The relationship between drug control policy and human development is complex and multifaceted; both share a common objective to reduce drug-related harms. Yet policies aimed at prohibiting and punishing the cultivation, sale and use of certain drugs have played a disproportionate role in shaping the international approach to drug control and country responses, irrespective of countries’ development goals. Drug control policies have been justified by the real and potential harms associated with illicit drug use and markets, such as threats to safety and security, public health, crime, decreased productivity, unemployment and poverty.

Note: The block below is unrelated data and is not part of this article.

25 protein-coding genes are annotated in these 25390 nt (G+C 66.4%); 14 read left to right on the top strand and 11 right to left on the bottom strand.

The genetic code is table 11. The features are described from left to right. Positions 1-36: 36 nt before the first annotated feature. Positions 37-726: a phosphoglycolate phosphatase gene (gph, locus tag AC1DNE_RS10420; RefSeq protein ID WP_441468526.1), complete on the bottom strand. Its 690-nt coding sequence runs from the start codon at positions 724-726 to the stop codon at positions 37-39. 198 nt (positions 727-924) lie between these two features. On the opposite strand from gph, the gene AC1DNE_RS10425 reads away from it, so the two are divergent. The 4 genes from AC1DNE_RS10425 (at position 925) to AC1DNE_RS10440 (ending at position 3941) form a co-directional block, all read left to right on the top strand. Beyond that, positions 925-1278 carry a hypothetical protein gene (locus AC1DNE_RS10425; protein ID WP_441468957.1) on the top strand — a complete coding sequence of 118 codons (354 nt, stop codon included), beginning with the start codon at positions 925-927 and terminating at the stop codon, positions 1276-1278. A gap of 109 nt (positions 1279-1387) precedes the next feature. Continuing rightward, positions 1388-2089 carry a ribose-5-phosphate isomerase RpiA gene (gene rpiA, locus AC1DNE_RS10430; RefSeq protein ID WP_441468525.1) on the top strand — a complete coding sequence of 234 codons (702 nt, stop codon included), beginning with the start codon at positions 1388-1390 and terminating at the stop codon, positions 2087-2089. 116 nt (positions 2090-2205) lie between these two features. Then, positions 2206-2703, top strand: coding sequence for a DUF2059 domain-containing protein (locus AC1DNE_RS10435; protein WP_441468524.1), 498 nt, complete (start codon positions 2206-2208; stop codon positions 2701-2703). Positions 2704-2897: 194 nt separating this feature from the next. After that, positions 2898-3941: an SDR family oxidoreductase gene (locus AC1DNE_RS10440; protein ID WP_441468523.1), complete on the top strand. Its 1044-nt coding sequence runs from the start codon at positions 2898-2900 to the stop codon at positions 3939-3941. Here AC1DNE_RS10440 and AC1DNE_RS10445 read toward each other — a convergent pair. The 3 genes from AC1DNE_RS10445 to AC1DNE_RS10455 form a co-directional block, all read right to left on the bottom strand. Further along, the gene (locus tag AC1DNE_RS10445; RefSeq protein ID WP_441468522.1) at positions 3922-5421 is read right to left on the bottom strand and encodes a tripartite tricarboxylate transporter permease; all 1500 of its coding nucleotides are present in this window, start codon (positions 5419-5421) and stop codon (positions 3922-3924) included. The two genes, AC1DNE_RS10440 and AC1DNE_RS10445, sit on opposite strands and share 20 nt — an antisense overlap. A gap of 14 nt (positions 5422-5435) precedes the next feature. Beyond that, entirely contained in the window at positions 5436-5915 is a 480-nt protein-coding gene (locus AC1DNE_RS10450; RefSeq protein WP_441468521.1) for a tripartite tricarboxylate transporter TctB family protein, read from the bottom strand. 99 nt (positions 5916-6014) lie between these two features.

However, evidence shows that in many countries, drug control policies and related enforcement activities focused on reducing supply and demand have had little eff ect in eradicating production or problematic drug use. Various UN organizations have also described the harmful collateral consequences of these eff orts: creating a criminal black market; fuelling corruption, violence and instability; undermining public health and safety; generating large-scale human rights abuses, including abusive and inhumane punishments; and discrimination and marginalization of people who use drugs, indigenous peoples, women and youth.4 Evidence shows that in many parts of the world, law enforcement responses to drug-related crime have created or exacerbated poverty, impeded sustainable development and public health and undermined human rights of the most marginalized people.